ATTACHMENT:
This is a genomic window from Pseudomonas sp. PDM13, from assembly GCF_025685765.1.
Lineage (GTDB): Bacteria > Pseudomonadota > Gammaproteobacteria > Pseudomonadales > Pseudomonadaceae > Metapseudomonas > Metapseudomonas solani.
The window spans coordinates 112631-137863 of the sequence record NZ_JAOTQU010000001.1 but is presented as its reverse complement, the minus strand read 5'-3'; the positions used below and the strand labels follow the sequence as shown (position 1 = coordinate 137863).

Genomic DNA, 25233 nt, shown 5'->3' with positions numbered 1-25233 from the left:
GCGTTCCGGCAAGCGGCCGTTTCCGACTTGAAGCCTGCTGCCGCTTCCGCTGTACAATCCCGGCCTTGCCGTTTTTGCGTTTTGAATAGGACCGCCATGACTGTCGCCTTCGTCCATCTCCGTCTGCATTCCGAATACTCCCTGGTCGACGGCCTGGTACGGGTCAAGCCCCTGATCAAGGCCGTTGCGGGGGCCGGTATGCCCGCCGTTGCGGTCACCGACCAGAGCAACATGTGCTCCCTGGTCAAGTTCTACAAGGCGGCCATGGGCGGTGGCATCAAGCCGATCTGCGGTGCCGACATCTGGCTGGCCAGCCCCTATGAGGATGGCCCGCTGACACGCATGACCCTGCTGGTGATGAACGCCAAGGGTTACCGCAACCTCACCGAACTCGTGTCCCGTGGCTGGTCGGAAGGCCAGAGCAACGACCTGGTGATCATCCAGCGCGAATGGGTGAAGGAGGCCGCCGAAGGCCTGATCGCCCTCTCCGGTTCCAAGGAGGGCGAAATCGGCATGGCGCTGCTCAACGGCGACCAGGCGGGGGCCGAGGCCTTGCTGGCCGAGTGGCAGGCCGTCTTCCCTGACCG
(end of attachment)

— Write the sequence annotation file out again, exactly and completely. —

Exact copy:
This is a genomic window from Pseudomonas sp. PDM13, from assembly GCF_025685765.1.
Lineage (GTDB): Bacteria > Pseudomonadota > Gammaproteobacteria > Pseudomonadales > Pseudomonadaceae > Metapseudomonas > Metapseudomonas solani.
The window spans coordinates 112631-137863 of the sequence record NZ_JAOTQU010000001.1 but is presented as its reverse complement, the minus strand read 5'-3'; the positions used below and the strand labels follow the sequence as shown (position 1 = coordinate 137863).

Genomic DNA, 25233 nt, shown 5'->3' with positions numbered 1-25233 from the left:
GCGTTCCGGCAAGCGGCCGTTTCCGACTTGAAGCCTGCTGCCGCTTCCGCTGTACAATCCCGGCCTTGCCGTTTTTGCGTTTTGAATAGGACCGCCATGACTGTCGCCTTCGTCCATCTCCGTCTGCATTCCGAATACTCCCTGGTCGACGGCCTGGTACGGGTCAAGCCCCTGATCAAGGCCGTTGCGGGGGCCGGTATGCCCGCCGTTGCGGTCACCGACCAGAGCAACATGTGCTCCCTGGTCAAGTTCTACAAGGCGGCCATGGGCGGTGGCATCAAGCCGATCTGCGGTGCCGACATCTGGCTGGCCAGCCCCTATGAGGATGGCCCGCTGACACGCATGACCCTGCTGGTGATGAACGCCAAGGGTTACCGCAACCTCACCGAACTCGTGTCCCGTGGCTGGTCGGAAGGCCAGAGCAACGACCTGGTGATCATCCAGCGCGAATGGGTGAAGGAGGCCGCCGAAGGCCTGATCGCCCTCTCCGGTTCCAAGGAGGGCGAAATCGGCATGGCGCTGCTCAACGGCGACCAGGCGGGGGCCGAGGCCTTGCTGGCCGAGTGGCAGGCCGTCTTCCCTGACCG